Scientists have discovered a new way to destroy cancer cells. Stimulating aminocyanine molecules with near-infrared light caused them to vibrate in sync, enough to break apart the membranes of cancer cells.
Aminocyanine molecules are already used in bioimaging as synthetic dyes. Commonly used in low doses to detect cancer, they stay stable in water and are very good at attaching themselves to the outside of cells
The research team from Rice University, Texas A&M University, and the University of Texas, says the new approach is a marked improvement over another kind of cancer-killing molecular machine previously developed, called Feringa-type motors, which could also break the structures of problematic cells.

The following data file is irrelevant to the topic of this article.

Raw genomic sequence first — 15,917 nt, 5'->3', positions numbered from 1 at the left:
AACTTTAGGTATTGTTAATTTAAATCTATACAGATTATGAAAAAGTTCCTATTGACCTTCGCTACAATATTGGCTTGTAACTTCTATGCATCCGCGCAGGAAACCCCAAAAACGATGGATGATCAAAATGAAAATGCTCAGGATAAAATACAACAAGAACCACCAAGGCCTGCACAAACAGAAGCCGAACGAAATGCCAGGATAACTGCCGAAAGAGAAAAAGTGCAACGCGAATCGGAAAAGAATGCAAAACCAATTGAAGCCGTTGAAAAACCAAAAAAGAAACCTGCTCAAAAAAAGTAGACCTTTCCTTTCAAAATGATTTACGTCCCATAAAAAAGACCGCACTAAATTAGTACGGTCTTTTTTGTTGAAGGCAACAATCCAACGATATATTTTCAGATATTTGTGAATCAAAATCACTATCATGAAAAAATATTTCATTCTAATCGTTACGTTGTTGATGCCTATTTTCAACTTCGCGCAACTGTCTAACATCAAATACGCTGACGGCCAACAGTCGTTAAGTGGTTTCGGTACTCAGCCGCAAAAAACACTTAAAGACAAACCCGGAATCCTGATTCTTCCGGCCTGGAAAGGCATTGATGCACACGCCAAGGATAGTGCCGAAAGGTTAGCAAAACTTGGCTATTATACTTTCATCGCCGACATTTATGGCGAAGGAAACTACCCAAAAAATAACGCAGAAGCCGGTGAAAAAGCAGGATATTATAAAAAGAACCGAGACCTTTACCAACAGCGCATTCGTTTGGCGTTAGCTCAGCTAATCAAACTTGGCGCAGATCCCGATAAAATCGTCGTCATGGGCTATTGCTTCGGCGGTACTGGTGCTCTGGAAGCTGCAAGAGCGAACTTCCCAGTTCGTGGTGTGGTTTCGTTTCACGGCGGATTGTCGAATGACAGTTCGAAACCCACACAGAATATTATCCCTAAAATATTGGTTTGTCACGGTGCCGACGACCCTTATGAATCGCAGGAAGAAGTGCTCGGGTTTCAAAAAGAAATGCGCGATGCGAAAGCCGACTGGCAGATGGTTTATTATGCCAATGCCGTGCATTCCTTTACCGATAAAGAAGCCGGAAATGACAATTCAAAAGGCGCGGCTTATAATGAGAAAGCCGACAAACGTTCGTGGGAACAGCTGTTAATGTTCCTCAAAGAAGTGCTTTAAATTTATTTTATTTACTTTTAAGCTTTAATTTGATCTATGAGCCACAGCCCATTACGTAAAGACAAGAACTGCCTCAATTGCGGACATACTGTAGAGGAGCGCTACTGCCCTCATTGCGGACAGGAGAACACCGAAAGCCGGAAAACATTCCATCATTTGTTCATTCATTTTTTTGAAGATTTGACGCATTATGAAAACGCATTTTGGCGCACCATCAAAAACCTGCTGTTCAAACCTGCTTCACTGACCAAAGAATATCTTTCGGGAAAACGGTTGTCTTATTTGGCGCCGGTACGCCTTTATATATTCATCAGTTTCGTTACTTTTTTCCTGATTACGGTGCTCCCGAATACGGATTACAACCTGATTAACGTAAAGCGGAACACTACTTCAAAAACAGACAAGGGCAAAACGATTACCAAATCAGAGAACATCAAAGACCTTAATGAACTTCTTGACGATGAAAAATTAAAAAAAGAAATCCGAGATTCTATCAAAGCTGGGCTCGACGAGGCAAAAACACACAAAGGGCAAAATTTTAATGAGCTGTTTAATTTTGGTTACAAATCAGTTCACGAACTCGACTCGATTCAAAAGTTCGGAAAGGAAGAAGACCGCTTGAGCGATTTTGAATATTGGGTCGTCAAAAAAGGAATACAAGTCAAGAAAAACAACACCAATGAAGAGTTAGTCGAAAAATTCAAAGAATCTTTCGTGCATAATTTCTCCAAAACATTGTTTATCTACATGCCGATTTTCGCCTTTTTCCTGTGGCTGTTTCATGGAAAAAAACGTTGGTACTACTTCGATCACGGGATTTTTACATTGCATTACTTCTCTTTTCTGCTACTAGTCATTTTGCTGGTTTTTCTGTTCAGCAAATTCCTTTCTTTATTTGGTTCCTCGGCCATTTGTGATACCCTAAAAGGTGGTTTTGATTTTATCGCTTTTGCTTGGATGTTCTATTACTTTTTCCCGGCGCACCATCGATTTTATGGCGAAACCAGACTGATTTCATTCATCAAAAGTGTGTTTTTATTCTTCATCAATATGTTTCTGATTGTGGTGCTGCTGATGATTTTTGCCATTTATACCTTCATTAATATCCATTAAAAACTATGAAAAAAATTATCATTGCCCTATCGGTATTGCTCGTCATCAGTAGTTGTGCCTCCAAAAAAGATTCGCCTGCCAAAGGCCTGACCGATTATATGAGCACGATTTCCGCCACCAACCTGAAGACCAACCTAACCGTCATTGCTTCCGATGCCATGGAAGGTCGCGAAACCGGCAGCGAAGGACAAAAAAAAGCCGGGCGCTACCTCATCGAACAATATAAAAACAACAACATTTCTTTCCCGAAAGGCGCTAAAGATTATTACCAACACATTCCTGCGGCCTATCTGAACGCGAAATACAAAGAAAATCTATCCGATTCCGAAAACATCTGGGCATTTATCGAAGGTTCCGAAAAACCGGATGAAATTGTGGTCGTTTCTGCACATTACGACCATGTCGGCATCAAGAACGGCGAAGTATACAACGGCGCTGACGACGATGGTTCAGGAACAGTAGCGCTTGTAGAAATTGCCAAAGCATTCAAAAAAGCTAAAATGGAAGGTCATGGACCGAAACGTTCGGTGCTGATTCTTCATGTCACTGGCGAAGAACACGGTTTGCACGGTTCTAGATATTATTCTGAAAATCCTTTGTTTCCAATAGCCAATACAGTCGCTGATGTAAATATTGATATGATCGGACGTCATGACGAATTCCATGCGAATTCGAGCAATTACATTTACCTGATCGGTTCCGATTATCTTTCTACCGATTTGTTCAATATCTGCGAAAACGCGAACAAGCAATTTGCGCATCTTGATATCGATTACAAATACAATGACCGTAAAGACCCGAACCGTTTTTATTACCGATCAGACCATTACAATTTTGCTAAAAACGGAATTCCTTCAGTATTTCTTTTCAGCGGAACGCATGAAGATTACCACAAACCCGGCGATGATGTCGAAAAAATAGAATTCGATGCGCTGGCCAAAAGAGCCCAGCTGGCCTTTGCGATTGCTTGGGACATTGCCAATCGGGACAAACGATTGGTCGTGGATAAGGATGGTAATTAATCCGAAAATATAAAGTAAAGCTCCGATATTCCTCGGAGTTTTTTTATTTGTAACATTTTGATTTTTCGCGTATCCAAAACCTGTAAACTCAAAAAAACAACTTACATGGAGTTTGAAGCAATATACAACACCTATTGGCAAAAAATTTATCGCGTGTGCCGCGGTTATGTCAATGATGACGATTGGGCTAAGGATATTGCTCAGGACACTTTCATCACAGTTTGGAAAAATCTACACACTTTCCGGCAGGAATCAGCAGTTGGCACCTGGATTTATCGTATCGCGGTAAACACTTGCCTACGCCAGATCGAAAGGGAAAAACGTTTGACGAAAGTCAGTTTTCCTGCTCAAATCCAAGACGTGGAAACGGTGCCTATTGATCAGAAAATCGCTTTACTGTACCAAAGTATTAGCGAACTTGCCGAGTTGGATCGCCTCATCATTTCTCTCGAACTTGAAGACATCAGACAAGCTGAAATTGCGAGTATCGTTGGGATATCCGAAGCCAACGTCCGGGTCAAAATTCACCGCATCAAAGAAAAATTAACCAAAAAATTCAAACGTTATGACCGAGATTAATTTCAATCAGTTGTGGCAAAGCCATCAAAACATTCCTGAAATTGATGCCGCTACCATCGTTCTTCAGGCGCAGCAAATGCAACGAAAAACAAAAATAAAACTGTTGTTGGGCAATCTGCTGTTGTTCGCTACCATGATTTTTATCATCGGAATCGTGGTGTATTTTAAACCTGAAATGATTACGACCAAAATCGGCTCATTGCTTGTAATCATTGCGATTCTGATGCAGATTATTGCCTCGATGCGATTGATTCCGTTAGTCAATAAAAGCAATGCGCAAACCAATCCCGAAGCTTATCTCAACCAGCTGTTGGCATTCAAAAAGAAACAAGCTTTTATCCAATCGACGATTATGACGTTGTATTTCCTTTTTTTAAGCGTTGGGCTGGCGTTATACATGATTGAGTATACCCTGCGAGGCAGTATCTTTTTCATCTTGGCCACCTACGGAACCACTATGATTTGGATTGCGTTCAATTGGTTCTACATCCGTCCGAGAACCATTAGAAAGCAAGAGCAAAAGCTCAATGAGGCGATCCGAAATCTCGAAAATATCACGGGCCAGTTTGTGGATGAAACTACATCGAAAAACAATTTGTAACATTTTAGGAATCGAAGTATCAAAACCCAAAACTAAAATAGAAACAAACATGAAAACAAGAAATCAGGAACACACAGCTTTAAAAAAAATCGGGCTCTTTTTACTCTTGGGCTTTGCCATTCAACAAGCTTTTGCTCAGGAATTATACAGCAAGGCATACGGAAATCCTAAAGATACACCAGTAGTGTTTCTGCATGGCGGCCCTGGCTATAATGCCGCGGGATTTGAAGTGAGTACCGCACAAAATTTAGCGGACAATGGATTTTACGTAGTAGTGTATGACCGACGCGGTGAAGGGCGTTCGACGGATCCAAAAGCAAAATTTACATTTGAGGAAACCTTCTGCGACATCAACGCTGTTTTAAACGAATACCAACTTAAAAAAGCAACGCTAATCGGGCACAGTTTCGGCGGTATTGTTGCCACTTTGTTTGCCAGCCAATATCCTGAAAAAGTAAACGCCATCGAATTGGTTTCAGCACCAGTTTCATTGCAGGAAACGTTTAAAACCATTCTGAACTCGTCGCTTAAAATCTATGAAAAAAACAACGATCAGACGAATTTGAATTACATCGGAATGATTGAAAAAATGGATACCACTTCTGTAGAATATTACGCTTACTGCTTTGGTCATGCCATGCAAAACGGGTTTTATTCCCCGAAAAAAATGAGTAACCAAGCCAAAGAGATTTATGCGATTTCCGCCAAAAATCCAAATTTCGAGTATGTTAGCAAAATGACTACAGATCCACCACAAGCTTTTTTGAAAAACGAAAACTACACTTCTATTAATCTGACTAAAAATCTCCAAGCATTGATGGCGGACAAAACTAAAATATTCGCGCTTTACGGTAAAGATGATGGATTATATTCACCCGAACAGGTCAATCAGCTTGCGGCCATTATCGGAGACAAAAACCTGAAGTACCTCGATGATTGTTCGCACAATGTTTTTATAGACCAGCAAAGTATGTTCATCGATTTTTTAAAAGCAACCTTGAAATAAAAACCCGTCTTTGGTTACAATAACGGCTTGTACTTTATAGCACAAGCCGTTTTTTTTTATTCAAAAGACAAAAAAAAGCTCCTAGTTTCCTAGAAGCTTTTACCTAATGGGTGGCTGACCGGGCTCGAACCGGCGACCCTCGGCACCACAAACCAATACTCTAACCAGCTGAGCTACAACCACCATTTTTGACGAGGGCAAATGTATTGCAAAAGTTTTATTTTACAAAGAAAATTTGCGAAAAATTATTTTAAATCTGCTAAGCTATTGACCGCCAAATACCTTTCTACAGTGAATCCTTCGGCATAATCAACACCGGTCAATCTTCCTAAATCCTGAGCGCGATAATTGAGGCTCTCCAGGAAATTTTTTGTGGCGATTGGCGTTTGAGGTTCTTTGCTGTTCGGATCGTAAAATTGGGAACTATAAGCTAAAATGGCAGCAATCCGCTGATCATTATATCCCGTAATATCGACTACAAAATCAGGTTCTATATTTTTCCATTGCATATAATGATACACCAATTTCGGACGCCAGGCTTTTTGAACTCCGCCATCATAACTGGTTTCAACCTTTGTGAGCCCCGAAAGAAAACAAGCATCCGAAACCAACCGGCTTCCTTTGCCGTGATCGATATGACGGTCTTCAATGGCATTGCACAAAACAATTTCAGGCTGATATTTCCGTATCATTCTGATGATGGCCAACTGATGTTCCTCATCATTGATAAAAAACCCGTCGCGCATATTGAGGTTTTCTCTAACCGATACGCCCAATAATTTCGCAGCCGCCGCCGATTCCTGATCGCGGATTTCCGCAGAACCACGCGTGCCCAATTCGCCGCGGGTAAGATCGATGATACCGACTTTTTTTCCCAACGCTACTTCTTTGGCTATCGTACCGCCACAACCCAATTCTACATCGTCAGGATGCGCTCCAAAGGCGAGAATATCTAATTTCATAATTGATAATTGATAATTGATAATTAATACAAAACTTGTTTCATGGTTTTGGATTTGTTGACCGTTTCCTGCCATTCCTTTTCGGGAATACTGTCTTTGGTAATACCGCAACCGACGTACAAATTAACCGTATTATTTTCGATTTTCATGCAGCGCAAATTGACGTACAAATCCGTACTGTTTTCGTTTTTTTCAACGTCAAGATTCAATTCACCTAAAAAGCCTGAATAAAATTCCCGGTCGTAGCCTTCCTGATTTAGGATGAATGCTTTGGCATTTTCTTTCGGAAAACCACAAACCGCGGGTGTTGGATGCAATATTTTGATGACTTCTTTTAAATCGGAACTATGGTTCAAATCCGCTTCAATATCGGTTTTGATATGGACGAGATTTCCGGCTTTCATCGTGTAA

The use of near-infrared light is important because it enables scientists to get deeper into the body. Cancer in bones and organs could potentially be treated without needing surgery to get to the cancer growth.
In tests on cultured, lab-grown cancer cells, the molecular jackhammer method scored a 99 percent hit rate at destroying the cells. The approach was also tested on mice with melanoma tumors, and half the animals became cancer-free.
Source: Science Alert